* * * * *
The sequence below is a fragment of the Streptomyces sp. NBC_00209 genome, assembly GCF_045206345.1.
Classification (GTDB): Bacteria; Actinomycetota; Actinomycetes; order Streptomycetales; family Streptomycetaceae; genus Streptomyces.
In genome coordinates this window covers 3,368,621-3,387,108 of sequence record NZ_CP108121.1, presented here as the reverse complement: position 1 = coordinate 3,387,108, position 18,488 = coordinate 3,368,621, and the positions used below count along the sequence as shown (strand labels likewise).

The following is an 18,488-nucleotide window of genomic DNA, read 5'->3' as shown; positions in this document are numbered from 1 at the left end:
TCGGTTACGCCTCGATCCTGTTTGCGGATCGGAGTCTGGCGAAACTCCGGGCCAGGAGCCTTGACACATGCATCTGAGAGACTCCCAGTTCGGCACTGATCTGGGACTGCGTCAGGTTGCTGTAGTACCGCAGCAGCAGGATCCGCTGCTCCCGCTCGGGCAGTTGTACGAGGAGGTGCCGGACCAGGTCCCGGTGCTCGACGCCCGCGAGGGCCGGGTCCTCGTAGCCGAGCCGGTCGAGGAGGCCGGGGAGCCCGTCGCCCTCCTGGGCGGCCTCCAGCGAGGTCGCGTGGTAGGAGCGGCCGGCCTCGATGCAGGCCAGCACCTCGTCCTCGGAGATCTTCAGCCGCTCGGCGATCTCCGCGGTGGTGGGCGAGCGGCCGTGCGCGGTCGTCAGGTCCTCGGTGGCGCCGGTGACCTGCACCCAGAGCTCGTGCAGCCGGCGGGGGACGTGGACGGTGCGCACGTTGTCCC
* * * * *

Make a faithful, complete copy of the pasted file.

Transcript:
The sequence below is a fragment of the Streptomyces sp. NBC_00209 genome, assembly GCF_045206345.1.
Classification (GTDB): Bacteria; Actinomycetota; Actinomycetes; order Streptomycetales; family Streptomycetaceae; genus Streptomyces.
In genome coordinates this window covers 3,368,621-3,387,108 of sequence record NZ_CP108121.1, presented here as the reverse complement: position 1 = coordinate 3,387,108, position 18,488 = coordinate 3,368,621, and the positions used below count along the sequence as shown (strand labels likewise).

The following is an 18,488-nucleotide window of genomic DNA, read 5'->3' as shown; positions in this document are numbered from 1 at the left end:
TCGGTTACGCCTCGATCCTGTTTGCGGATCGGAGTCTGGCGAAACTCCGGGCCAGGAGCCTTGACACATGCATCTGAGAGACTCCCAGTTCGGCACTGATCTGGGACTGCGTCAGGTTGCTGTAGTACCGCAGCAGCAGGATCCGCTGCTCCCGCTCGGGCAGTTGTACGAGGAGGTGCCGGACCAGGTCCCGGTGCTCGACGCCCGCGAGGGCCGGGTCCTCGTAGCCGAGCCGGTCGAGGAGGCCGGGGAGCCCGTCGCCCTCCTGGGCGGCCTCCAGCGAGGTCGCGTGGTAGGAGCGGCCGGCCTCGATGCAGGCCAGCACCTCGTCCTCGGAGATCTTCAGCCGCTCGGCGATCTCCGCGGTGGTGGGCGAGCGGCCGTGCGCGGTCGTCAGGTCCTCGGTGGCGCCGGTGACCTGCACCCAGAGCTCGTGCAGCCGGCGGGGGACGTGGACGGTGCGCACGTTGTCCC